Sunday, July 15, 2018

Farmer's life in 18th and 19th century

I was asked several times what everyday life in the 18th century was like. So, here is a very brief post about the farmer's life in 18th and 19th century.

It was in fact very similar to current life in rural areas, every day almost the same as another. The only difference was made by changing the seasons - life during the winter was much slower than in the spring and summer.

The day usually began at about 6 AM (or earlier during the summer, as soon as the sun was up) - animals prior to people, so first of all feeding of the animals, milking cows, letting chickens, geese and ducks out of the poultry-house, checking if all the animals are ok.

Then followed a breakfast, usually some mash or porridge, salty or sweet, sometimes bread with a piece of cheese, butter or plum jam, milk, water, watered beer, herbal tea. The breakfast was a basis for whole day because our ancestors very often ate just in the morning and then in the late afternoon. 

Village in the 18th century.

Men usually went to work on fields after the breakfast - it depended on the part of the year, they spent there most of the spring, summer and autumn, sowing and gathering crops, taking care for the soil (fertilizing, plowing etc.). They worked not only on their own fields, but also on estate fields, often two or three days of the week as "robota", mandatory labour for the estate owners, was in place. This consumed most of their time and complicated work on their own fields.

Women spent most of their time around the household - taking care of children, garden and house, washing, repairing or sewing clothes, cooking, baking - some of these tasks were done only once a week with more families cooperating, e.g. baking bread. They helped during the harvest, but they were also collecting wild berries and other gifts of nature (such as mushrooms, herbs etc.). Women worked a lot at their garden - growing vegetables such as onion, garlic, beans or peas, taking care for fruit trees and bushes, processing the fruits and herbs (making jams, drying, conserving)...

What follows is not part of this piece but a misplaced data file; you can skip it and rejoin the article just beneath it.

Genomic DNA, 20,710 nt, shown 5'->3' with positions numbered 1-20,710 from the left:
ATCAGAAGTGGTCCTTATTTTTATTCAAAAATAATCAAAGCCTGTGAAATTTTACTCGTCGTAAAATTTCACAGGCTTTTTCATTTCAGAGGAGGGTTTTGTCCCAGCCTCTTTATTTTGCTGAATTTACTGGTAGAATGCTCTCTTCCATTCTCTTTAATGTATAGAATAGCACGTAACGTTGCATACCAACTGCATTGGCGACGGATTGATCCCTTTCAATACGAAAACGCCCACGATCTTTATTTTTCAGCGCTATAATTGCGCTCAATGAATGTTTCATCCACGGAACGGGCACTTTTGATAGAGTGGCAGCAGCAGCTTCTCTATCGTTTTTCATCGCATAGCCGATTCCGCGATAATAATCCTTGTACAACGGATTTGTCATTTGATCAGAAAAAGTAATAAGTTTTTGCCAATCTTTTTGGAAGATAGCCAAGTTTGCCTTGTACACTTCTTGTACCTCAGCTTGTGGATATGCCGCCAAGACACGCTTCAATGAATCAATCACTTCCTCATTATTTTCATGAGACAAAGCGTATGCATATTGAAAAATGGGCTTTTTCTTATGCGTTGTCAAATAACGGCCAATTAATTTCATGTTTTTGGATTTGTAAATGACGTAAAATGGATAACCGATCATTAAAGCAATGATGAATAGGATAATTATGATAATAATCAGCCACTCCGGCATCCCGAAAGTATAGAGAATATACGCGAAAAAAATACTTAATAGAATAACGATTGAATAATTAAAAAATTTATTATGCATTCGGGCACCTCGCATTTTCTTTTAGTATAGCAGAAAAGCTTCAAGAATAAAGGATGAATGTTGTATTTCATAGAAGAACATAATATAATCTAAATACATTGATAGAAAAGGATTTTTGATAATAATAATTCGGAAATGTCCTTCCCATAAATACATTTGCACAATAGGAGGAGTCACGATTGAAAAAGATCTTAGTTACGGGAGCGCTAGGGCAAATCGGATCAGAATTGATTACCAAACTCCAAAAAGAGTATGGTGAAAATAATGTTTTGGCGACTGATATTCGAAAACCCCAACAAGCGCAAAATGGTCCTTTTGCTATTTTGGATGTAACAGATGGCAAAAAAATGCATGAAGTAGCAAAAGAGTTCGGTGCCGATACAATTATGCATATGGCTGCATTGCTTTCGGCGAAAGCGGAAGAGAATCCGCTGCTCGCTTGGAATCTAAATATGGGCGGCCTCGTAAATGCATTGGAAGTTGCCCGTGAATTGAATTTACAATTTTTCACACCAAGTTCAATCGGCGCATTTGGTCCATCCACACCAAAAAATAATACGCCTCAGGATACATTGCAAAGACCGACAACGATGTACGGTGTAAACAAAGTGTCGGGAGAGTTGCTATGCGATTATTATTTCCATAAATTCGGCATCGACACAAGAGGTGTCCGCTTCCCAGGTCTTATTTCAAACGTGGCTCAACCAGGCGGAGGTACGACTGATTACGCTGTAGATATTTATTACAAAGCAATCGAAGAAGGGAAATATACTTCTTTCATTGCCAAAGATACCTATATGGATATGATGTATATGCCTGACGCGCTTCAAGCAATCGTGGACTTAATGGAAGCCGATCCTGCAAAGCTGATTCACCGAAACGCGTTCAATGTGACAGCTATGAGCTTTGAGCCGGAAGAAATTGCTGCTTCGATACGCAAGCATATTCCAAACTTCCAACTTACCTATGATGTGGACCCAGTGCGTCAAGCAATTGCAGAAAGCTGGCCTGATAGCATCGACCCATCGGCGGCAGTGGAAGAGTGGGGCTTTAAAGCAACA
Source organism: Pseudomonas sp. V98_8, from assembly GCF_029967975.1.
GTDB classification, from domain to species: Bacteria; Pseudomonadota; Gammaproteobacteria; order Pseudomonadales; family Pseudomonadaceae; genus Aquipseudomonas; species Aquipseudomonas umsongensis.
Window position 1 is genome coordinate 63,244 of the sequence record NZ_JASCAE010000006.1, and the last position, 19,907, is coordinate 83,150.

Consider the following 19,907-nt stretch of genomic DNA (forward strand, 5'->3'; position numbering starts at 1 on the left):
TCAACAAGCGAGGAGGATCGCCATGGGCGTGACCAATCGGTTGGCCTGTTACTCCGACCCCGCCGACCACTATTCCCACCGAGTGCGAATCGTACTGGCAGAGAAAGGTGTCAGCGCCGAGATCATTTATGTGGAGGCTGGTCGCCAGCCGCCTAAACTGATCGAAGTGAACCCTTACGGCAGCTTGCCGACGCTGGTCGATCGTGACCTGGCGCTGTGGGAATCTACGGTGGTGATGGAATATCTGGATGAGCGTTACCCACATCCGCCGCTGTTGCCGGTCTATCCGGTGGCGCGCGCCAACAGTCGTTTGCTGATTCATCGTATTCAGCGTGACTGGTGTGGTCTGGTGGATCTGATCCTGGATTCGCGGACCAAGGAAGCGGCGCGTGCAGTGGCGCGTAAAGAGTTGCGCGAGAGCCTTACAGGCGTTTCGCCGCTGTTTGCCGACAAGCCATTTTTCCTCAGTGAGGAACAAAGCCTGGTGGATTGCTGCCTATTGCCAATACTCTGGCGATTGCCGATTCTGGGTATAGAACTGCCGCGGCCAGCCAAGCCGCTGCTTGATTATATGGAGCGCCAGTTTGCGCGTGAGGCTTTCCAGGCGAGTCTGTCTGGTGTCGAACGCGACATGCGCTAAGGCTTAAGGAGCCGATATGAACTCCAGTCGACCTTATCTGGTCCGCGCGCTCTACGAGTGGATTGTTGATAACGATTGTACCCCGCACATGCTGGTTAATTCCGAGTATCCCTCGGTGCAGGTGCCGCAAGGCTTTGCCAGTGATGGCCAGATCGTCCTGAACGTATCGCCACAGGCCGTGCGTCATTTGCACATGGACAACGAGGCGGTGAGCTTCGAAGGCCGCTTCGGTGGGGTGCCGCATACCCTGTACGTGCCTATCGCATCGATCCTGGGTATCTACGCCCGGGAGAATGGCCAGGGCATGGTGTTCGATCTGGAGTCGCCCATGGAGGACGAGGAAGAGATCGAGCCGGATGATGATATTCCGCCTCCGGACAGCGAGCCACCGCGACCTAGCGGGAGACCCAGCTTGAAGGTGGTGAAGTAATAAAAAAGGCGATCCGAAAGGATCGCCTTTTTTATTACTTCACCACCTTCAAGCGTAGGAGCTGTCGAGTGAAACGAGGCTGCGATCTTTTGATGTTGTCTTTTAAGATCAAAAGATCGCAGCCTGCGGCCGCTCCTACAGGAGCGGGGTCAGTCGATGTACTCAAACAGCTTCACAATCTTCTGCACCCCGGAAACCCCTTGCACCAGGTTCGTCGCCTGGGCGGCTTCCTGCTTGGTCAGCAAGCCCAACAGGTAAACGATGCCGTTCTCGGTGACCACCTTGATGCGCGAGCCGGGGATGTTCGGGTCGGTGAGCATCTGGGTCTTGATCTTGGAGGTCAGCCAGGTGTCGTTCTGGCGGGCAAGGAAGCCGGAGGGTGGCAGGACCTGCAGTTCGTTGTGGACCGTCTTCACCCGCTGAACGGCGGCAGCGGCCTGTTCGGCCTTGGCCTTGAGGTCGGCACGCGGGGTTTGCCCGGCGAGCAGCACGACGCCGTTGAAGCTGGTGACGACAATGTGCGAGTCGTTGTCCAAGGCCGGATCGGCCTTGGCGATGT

After the work on the fields there was work which was needed to be done around the house - repair anything what was broken (and there was always something to be repaired), prepare wood for winter, take care for the cattle.

Evenings were often quiet, spent in finishing house work and relaxing, talking and telling family stories or fairy-tales. As there lived more generations together there was always someone who had another story to tell, another tale about his or her life. Neighbours met in a pub from time to time (well, sometimes daily :)) and shared news they heard about the life outside the village.

Market in 18th century.

There were weekly markets held in larger towns and villages and selling or buying goods in such markets was a bit of change in the everyday life. Family had to pack the goods they wanted to sell (eggs, grain, fruits...) and walk to the market town/village. They usually spent whole day there as it was a chance to get news, enjoy themselves, talk to the relatives who lived in different town or village and so on.


  1. This was great! Thanks! Sandy Faust

  2. Thank you!!! I noticed the "robota" requirements .... an important reality for our ancestors. As I understand it, that was finally eliminated in reality after the 1848 revolutions in Central Europe .... and that's when my ancestors left the area near Domazlice and headed for Bremen and a ship to New York and then Manitowoc, Wisconsin in about 1853. Thanks for this wonderful insight into that farm life of my family members.... and so many others too!

  3. When did they fit in the festivals and dances?